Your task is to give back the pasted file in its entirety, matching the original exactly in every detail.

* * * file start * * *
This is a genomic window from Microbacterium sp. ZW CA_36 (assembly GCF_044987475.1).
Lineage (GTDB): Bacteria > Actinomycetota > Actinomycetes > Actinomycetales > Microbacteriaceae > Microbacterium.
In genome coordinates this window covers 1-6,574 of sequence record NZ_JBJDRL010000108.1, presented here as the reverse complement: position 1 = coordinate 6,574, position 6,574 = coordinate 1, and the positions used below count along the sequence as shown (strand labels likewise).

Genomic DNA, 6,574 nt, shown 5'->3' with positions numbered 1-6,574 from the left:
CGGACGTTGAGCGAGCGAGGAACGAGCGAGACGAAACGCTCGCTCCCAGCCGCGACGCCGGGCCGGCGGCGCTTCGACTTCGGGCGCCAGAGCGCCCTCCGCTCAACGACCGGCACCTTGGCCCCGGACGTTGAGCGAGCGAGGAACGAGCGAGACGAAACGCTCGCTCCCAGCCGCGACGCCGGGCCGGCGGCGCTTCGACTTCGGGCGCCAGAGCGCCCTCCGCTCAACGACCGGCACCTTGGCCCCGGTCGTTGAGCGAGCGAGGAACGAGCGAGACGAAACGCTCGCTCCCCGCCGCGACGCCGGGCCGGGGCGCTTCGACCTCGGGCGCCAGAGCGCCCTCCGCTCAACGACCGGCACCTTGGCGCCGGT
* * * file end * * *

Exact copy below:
This is a genomic window from Microbacterium sp. ZW CA_36 (assembly GCF_044987475.1).
Lineage (GTDB): Bacteria > Actinomycetota > Actinomycetes > Actinomycetales > Microbacteriaceae > Microbacterium.
In genome coordinates this window covers 1-6,574 of sequence record NZ_JBJDRL010000108.1, presented here as the reverse complement: position 1 = coordinate 6,574, position 6,574 = coordinate 1, and the positions used below count along the sequence as shown (strand labels likewise).

Genomic DNA, 6,574 nt, shown 5'->3' with positions numbered 1-6,574 from the left:
CGGACGTTGAGCGAGCGAGGAACGAGCGAGACGAAACGCTCGCTCCCAGCCGCGACGCCGGGCCGGCGGCGCTTCGACTTCGGGCGCCAGAGCGCCCTCCGCTCAACGACCGGCACCTTGGCCCCGGACGTTGAGCGAGCGAGGAACGAGCGAGACGAAACGCTCGCTCCCAGCCGCGACGCCGGGCCGGCGGCGCTTCGACTTCGGGCGCCAGAGCGCCCTCCGCTCAACGACCGGCACCTTGGCCCCGGTCGTTGAGCGAGCGAGGAACGAGCGAGACGAAACGCTCGCTCCCCGCCGCGACGCCGGGCCGGGGCGCTTCGACCTCGGGCGCCAGAGCGCCCTCCGCTCAACGACCGGCACCTTGGCGCCGGT